Having health insurance is only part of the solution. Here in Massachusetts we have state health insurance so basically everyone has access to health insurance. This is a good thing and one of the things that went along with this was the premise that people would go to their regular doctors instead of emergency rooms. Well that part didn't work. ER rates are higher than in the past.
The problem was insurance was made accessible but we didn't create an infrastructure so that people could get into see their doctors. We need to make doctors more accessible. There are too many patients for each doctor (I don't have the numbers so you can just take my word for it) and often people resort to ERs for medical care because they can't get into see their doctor in a reasonable amount of time. If you call your doctor for a problem and they can't see you for a month, that is a problem.
I have a plan A, plan B, and plan C for medical care. My plan A is I call my doctor's office and see when I can get an appointment. My doctor doesn't have evening hours but some of the ones in her office do and usually I can get into to see a doctor on the same day. My plan B is to go to the hospital's walk in clinic which is open most evenings and on Saturday mornings.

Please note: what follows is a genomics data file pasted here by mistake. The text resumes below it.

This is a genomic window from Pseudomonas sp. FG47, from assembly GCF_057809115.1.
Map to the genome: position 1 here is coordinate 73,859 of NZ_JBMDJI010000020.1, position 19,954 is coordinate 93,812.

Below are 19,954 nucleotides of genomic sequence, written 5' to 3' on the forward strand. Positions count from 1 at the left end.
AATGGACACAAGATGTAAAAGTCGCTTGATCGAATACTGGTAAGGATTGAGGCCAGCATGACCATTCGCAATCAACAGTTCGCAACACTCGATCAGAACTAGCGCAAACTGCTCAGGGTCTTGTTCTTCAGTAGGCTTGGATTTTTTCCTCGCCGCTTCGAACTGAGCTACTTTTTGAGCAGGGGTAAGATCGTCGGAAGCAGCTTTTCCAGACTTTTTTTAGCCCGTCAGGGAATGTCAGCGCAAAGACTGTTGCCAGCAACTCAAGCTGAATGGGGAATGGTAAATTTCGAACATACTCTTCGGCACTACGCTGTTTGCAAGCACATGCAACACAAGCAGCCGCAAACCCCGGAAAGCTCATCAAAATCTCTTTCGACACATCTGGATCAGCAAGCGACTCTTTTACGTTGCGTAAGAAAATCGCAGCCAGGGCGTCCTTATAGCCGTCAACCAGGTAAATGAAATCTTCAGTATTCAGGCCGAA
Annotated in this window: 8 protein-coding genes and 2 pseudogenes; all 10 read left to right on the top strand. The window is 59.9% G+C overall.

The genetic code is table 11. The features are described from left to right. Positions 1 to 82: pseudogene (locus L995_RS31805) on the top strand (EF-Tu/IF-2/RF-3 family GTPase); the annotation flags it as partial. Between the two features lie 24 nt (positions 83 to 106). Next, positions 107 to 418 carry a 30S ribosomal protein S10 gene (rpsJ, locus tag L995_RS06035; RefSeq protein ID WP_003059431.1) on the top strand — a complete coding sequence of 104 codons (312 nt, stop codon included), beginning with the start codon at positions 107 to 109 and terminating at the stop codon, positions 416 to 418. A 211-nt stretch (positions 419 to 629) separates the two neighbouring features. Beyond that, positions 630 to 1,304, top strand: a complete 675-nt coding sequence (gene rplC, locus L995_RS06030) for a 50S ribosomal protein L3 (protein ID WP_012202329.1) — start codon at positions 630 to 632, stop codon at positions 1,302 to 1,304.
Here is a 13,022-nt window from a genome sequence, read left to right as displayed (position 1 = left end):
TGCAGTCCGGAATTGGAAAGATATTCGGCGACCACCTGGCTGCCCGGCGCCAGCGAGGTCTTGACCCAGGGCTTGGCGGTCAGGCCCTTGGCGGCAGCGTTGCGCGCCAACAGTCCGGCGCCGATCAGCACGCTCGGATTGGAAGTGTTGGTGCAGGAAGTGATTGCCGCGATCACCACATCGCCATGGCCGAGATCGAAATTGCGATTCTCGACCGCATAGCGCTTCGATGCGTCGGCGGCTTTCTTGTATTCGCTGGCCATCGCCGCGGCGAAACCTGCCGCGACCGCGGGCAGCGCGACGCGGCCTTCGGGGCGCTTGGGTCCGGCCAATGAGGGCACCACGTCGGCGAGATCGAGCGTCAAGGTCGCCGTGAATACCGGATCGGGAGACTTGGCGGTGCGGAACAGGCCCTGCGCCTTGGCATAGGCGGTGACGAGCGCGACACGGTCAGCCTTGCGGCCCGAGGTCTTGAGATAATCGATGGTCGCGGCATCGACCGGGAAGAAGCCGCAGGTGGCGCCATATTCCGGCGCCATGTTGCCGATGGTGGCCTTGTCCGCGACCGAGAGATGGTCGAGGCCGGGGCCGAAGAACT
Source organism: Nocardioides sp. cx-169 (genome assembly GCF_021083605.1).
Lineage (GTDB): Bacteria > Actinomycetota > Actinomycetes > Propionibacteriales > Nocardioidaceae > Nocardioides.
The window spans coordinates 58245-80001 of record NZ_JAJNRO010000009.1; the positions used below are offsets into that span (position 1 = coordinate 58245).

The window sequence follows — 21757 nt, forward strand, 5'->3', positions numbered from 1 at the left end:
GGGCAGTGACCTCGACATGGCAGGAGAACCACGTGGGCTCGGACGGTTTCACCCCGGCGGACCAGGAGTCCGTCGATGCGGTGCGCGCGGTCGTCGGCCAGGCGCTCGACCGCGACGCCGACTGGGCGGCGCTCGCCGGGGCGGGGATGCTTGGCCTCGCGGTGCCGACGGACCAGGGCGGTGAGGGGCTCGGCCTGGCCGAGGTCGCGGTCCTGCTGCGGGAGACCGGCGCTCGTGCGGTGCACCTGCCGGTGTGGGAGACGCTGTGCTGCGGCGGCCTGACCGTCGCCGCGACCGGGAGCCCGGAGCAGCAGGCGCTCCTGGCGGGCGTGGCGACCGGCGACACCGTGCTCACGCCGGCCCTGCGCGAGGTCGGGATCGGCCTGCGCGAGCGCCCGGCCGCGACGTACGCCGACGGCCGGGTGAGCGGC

If I am dripping (a lot of) blood, I will resort to plan C which is to go to the ER. I have to be dying or losing a lot of blood before I will go to an ER. I have spent too much time sitting around ERs waiting - even when I have gone there on a doctor's orders and then had to wait six hours to get into see a doctor and then another six hours to be admitted. At that point I should have just waited and called my doctor in the morning and gone to see them then.
Anyhow you get my point, now that insurance is getting more accessible, the next step is medical centers and doctors need to make access to doctors easier. I don't think we should blame the doctors but we need to ask the medical centers to look at how they schedule them and at the doctor's load of patients.